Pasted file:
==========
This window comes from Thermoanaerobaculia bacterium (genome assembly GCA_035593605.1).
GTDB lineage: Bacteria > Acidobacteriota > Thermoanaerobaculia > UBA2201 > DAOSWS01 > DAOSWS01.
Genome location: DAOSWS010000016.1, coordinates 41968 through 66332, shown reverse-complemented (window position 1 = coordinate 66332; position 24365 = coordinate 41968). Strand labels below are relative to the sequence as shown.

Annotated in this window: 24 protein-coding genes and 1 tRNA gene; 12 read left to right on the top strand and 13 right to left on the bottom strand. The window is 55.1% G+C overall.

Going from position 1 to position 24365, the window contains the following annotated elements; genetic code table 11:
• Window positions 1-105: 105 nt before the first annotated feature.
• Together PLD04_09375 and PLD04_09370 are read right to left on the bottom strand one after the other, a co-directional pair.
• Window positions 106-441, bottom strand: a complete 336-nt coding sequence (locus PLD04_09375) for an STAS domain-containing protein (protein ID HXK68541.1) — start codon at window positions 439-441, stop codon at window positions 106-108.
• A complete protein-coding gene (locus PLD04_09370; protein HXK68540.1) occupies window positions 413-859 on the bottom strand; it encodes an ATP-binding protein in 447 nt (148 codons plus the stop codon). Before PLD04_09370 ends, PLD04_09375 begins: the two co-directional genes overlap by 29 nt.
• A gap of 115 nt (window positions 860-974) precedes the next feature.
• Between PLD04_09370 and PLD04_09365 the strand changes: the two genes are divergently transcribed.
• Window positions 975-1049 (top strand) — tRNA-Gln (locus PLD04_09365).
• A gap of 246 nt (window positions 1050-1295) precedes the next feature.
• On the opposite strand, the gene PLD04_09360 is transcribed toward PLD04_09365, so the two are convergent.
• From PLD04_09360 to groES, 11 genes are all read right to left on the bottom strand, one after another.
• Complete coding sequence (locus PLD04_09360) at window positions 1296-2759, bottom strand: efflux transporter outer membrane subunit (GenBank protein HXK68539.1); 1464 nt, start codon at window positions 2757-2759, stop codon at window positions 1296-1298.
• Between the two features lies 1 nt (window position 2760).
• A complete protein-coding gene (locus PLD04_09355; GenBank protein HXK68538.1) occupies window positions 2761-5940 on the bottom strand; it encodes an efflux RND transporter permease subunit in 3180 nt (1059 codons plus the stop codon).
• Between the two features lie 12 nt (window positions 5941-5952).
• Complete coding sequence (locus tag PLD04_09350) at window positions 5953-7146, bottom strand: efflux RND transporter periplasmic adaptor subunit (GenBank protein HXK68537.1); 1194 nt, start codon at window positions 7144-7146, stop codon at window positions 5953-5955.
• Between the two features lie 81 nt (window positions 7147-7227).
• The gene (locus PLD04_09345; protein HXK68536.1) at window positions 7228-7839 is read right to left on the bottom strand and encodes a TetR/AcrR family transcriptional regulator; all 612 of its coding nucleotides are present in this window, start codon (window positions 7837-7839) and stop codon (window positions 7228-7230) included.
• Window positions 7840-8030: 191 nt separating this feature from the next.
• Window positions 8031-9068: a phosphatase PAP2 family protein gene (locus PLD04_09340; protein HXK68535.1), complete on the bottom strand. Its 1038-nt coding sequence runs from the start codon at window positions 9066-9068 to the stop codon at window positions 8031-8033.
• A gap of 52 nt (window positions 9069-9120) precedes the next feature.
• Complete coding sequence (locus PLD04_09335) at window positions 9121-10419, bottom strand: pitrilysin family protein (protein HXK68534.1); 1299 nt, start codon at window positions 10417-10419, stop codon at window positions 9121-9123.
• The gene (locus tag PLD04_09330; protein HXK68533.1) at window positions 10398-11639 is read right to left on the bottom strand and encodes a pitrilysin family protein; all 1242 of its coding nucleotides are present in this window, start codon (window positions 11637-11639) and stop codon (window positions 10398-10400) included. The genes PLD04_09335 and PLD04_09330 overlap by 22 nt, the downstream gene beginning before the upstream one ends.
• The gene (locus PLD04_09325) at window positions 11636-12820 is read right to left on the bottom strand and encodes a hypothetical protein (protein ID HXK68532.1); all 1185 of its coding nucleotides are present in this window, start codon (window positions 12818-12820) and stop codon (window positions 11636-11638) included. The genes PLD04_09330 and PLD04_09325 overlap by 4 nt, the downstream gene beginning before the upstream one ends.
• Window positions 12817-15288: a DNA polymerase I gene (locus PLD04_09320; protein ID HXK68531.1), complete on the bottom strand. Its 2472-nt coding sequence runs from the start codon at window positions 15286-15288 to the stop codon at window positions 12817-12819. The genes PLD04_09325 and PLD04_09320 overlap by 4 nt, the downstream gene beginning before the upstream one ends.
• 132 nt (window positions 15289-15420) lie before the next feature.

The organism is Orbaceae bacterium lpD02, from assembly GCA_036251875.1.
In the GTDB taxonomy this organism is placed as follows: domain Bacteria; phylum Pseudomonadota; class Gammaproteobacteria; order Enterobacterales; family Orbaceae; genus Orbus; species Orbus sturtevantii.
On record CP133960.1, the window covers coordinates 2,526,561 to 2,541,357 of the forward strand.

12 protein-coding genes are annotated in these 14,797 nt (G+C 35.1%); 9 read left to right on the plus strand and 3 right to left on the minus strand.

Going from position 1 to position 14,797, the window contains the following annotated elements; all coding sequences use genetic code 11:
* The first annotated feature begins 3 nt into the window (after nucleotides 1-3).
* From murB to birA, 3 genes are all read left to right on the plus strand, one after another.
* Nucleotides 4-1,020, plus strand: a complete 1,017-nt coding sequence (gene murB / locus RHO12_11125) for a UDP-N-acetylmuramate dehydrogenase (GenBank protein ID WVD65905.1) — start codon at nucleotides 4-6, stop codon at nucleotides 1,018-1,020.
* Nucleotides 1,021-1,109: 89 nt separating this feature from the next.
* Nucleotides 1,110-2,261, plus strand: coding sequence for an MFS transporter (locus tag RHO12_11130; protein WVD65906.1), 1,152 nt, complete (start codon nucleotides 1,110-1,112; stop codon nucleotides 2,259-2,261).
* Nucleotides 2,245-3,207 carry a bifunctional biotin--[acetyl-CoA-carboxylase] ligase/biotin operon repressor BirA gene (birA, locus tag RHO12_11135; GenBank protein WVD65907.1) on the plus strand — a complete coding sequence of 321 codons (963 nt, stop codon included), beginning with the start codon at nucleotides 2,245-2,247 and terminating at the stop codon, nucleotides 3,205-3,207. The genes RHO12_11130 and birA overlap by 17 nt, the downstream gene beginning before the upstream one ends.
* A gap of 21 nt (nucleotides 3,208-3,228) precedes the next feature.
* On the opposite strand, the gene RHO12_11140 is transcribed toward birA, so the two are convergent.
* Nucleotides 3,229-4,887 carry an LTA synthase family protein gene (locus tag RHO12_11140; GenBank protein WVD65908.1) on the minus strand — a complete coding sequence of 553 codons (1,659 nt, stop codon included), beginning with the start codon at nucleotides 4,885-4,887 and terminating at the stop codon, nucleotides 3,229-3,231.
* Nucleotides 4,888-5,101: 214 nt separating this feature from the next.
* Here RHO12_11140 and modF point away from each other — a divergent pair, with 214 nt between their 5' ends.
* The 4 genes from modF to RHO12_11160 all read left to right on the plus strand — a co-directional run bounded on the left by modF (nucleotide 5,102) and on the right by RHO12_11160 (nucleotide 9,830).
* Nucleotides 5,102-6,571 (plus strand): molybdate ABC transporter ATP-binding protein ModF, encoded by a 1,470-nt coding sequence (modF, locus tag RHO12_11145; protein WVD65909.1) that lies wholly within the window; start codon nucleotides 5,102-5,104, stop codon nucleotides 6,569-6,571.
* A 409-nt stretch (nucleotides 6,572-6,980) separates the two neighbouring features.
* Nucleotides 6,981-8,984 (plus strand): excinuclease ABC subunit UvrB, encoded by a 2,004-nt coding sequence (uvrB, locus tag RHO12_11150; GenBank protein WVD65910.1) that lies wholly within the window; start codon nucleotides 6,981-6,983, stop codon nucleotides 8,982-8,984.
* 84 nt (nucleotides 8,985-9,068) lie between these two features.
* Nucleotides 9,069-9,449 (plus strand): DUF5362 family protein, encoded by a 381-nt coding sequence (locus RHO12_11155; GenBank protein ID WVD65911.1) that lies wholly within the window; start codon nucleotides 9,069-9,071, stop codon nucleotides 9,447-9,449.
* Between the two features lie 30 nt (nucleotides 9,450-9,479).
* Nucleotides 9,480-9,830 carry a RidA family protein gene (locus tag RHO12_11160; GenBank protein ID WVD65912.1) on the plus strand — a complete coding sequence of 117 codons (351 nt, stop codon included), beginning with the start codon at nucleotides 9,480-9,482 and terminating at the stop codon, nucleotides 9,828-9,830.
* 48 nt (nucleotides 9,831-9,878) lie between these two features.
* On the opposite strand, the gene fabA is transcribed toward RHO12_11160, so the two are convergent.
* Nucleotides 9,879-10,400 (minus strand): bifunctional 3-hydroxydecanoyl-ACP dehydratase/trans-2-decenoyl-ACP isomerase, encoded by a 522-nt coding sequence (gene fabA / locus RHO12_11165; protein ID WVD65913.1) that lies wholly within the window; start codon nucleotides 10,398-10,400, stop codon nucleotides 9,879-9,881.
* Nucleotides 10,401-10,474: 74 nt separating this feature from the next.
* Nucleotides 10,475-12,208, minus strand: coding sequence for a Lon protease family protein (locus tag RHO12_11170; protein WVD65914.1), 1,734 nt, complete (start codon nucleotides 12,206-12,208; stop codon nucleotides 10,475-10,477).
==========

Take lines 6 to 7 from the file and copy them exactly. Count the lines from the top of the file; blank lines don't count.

• Window positions 1-105: 105 nt before the first annotated feature.
• Together PLD04_09375 and PLD04_09370 are read right to left on the bottom strand one after the other, a co-directional pair.